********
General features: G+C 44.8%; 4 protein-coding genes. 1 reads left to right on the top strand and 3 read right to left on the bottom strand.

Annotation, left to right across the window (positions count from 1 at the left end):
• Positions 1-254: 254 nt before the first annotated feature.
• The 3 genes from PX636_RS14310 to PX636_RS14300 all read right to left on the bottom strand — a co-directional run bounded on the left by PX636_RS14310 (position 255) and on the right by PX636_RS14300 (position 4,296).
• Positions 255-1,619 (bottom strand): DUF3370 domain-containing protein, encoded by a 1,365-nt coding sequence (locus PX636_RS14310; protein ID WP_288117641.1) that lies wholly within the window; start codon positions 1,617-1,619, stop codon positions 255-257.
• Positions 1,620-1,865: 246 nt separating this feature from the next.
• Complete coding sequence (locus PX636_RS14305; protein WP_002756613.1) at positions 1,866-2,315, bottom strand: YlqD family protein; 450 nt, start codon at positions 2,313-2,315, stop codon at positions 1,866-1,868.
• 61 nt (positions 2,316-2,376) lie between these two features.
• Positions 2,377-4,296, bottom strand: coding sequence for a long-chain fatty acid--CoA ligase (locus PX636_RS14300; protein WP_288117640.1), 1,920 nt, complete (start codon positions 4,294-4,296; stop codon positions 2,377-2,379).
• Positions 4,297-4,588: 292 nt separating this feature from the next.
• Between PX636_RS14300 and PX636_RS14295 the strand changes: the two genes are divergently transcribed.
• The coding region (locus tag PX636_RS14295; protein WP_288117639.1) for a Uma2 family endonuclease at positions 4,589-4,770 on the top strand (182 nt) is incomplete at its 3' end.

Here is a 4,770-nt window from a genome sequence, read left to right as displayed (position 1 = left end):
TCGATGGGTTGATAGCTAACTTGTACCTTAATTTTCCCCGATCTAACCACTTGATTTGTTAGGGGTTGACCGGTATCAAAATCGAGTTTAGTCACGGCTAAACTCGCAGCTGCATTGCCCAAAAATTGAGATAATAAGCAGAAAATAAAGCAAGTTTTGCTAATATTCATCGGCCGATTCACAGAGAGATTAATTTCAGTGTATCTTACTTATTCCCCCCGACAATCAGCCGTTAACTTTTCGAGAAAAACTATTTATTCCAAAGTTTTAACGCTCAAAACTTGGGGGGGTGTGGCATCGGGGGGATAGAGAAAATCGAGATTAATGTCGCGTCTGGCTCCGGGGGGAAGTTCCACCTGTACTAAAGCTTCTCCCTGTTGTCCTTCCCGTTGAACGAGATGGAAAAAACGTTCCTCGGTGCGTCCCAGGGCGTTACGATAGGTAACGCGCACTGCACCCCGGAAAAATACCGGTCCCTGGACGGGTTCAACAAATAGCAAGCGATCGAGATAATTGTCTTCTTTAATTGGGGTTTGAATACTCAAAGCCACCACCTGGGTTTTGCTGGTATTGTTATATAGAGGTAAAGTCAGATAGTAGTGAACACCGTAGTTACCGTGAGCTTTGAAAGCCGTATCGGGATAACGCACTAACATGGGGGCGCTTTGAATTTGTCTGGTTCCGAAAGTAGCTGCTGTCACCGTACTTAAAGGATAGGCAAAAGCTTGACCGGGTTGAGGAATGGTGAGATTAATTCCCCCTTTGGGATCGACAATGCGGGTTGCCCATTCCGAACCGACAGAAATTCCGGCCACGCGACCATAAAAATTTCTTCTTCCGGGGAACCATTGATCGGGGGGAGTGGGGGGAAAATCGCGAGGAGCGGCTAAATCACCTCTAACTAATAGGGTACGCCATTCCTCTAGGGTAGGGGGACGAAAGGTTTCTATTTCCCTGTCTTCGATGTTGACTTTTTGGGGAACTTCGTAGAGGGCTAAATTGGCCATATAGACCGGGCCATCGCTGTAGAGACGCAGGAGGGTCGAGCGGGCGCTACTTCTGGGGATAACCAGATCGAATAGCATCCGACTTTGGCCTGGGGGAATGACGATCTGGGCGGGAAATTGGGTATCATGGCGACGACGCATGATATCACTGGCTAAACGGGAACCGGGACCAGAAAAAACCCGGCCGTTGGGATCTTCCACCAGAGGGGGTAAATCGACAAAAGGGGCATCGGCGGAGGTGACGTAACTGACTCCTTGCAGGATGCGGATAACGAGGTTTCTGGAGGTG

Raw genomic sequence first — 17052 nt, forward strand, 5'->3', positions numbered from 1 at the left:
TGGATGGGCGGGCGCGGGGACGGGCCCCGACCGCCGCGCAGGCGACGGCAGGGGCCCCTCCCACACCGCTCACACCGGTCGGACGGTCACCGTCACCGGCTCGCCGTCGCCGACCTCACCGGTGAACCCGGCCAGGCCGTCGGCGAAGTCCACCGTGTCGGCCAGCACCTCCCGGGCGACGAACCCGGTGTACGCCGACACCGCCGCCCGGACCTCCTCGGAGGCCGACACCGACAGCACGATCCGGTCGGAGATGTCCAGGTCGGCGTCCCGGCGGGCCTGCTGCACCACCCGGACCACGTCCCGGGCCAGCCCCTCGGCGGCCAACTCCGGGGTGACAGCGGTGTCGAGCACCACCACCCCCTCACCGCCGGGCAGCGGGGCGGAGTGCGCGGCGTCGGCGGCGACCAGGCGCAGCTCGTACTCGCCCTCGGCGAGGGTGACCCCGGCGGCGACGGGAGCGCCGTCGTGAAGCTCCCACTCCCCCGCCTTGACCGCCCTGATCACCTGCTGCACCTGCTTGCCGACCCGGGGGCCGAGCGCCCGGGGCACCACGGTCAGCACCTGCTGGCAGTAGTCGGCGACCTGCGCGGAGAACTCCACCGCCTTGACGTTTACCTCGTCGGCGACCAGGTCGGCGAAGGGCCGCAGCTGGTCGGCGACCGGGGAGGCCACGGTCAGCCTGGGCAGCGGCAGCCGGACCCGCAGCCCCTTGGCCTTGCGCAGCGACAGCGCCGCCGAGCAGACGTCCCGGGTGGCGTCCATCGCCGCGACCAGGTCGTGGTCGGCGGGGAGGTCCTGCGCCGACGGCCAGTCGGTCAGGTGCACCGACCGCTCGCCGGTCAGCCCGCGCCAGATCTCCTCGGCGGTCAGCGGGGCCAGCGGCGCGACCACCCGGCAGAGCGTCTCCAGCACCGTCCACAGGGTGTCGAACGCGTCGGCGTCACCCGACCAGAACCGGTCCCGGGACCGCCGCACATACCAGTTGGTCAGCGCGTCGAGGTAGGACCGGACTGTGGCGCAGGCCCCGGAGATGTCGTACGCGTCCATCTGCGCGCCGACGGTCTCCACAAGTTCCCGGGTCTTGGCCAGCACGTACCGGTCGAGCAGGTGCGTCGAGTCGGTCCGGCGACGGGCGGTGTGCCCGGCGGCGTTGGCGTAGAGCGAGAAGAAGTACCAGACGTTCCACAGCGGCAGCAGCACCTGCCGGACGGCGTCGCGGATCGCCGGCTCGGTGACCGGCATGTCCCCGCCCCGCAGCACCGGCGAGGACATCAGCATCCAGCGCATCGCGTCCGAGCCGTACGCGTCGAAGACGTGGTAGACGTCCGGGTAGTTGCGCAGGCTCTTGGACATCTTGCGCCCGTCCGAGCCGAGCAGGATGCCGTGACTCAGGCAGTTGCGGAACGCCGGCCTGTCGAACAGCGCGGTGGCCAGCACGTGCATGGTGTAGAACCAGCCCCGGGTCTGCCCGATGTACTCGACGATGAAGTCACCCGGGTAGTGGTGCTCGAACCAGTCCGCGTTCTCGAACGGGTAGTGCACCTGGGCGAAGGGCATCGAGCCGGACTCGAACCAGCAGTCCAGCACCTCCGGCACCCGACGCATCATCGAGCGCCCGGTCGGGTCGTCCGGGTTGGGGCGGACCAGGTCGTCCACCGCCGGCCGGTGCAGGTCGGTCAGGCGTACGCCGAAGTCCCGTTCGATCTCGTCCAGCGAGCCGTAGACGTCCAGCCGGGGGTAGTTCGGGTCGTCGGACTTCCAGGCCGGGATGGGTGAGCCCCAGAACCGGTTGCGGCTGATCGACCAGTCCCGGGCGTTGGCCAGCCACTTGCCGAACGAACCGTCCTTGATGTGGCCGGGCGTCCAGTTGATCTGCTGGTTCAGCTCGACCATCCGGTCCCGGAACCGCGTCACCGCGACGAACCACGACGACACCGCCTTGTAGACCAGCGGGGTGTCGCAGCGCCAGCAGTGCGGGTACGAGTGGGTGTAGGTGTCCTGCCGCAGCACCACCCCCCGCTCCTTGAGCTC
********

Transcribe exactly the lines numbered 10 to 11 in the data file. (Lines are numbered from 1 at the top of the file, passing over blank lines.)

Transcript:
• Positions 4,297-4,588: 292 nt separating this feature from the next.
• Between PX636_RS14300 and PX636_RS14295 the strand changes: the two genes are divergently transcribed.